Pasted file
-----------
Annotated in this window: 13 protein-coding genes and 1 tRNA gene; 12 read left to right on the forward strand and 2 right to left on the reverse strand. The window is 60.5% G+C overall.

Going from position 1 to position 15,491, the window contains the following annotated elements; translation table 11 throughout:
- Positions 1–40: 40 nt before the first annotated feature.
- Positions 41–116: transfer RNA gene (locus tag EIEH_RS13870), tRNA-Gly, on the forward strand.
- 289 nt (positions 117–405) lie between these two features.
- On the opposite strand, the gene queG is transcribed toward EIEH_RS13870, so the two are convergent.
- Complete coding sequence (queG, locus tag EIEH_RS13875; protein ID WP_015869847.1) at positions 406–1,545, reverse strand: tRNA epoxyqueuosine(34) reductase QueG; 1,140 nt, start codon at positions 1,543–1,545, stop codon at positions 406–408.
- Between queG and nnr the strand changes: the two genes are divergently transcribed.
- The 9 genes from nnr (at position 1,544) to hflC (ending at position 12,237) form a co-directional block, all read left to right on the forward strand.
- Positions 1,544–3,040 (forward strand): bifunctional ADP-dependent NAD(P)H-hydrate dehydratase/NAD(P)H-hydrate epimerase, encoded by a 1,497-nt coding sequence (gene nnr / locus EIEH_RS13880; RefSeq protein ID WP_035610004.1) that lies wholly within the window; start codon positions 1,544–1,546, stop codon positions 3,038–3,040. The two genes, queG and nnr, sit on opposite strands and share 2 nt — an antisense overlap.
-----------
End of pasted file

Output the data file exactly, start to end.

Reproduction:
Annotated in this window: 13 protein-coding genes and 1 tRNA gene; 12 read left to right on the forward strand and 2 right to left on the reverse strand. The window is 60.5% G+C overall.

Going from position 1 to position 15,491, the window contains the following annotated elements; translation table 11 throughout:
- Positions 1–40: 40 nt before the first annotated feature.
- Positions 41–116: transfer RNA gene (locus tag EIEH_RS13870), tRNA-Gly, on the forward strand.
- 289 nt (positions 117–405) lie between these two features.
- On the opposite strand, the gene queG is transcribed toward EIEH_RS13870, so the two are convergent.
- Complete coding sequence (queG, locus tag EIEH_RS13875; protein ID WP_015869847.1) at positions 406–1,545, reverse strand: tRNA epoxyqueuosine(34) reductase QueG; 1,140 nt, start codon at positions 1,543–1,545, stop codon at positions 406–408.
- Between queG and nnr the strand changes: the two genes are divergently transcribed.
- The 9 genes from nnr (at position 1,544) to hflC (ending at position 12,237) form a co-directional block, all read left to right on the forward strand.
- Positions 1,544–3,040 (forward strand): bifunctional ADP-dependent NAD(P)H-hydrate dehydratase/NAD(P)H-hydrate epimerase, encoded by a 1,497-nt coding sequence (gene nnr / locus EIEH_RS13880; RefSeq protein ID WP_035610004.1) that lies wholly within the window; start codon positions 1,544–1,546, stop codon positions 3,038–3,040. The two genes, queG and nnr, sit on opposite strands and share 2 nt — an antisense overlap.